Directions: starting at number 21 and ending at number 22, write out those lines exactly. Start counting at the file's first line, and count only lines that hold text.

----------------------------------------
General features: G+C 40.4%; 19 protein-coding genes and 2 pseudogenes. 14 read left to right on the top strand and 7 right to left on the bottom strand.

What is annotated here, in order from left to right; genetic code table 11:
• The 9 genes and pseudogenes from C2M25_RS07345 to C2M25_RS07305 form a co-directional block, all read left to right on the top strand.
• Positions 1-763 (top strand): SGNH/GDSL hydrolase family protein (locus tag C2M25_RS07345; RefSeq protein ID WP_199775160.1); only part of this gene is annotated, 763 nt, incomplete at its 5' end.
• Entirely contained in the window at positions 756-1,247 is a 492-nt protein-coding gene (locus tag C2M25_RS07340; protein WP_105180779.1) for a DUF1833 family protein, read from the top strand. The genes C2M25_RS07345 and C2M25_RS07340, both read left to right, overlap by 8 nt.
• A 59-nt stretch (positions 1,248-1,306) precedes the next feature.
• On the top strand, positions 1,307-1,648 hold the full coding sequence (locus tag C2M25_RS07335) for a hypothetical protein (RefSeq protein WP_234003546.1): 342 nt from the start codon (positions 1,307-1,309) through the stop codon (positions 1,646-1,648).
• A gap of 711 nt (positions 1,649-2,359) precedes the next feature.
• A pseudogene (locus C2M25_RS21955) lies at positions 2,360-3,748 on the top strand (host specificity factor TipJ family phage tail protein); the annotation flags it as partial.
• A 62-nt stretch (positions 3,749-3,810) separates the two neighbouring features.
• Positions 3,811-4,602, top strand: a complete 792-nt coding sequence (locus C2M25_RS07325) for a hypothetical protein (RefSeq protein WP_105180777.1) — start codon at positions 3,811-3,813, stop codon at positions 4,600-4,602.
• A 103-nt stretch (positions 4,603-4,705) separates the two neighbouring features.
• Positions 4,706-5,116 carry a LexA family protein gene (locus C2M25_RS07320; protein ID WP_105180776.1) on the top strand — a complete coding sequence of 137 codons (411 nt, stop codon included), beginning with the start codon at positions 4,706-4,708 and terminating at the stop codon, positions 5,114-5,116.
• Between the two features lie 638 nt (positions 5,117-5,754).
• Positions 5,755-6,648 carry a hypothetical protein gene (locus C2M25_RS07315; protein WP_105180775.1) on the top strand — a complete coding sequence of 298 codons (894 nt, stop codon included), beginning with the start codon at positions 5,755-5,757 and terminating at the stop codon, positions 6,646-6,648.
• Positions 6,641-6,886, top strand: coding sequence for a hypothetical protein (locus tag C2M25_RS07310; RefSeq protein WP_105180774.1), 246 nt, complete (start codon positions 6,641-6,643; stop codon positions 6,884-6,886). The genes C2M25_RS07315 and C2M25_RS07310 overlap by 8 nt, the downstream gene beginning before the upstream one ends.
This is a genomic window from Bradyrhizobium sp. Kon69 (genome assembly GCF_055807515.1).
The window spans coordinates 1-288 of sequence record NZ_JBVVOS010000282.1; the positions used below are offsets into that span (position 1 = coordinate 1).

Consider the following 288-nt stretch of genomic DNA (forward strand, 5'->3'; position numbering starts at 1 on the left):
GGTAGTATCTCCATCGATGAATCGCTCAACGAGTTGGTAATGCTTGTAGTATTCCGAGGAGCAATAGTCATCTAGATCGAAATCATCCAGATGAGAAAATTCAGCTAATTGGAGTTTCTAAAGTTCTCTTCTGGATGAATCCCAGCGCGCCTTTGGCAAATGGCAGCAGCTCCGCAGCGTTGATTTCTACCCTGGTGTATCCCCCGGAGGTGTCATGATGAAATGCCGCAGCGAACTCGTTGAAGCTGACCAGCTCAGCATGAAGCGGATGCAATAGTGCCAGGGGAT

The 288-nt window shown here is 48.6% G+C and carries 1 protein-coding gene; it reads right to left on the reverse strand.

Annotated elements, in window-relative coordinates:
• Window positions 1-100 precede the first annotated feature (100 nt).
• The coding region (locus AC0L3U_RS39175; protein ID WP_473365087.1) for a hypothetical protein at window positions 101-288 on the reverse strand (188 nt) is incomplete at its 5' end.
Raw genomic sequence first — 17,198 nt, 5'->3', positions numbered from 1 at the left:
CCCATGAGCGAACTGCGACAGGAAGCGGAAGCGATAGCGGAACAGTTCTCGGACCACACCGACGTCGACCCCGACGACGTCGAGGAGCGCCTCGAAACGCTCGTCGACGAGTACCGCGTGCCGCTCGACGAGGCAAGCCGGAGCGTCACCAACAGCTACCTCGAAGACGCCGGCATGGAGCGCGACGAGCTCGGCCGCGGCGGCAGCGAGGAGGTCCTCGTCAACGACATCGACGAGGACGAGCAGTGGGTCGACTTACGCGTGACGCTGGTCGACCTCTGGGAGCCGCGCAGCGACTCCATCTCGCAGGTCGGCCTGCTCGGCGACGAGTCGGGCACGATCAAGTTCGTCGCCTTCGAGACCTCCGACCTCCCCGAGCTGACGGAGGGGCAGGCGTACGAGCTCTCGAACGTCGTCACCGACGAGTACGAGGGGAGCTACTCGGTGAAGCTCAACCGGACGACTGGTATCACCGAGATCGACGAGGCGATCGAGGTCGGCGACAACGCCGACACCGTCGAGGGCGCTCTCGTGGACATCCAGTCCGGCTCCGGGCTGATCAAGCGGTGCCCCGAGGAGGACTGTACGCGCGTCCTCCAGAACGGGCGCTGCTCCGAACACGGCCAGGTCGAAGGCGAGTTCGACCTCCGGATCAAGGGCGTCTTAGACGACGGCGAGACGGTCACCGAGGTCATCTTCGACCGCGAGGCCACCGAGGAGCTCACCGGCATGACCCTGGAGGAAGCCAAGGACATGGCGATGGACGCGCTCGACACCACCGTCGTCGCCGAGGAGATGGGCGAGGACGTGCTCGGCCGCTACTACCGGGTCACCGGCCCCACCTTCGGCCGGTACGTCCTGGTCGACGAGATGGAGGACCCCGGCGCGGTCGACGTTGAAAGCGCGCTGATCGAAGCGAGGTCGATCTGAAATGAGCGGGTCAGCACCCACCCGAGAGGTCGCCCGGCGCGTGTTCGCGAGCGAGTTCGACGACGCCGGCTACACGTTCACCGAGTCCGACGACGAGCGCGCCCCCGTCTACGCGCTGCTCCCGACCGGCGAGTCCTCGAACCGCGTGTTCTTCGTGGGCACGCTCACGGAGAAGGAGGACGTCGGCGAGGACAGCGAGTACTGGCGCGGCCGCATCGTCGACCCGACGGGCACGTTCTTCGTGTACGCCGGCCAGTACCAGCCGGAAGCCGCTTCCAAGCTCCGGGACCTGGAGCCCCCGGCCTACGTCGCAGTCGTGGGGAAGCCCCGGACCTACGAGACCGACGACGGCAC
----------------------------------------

The 288-nt window shown here is 48.6% G+C and carries 1 protein-coding gene; it reads right to left on the reverse strand.

Annotated elements, in window-relative coordinates: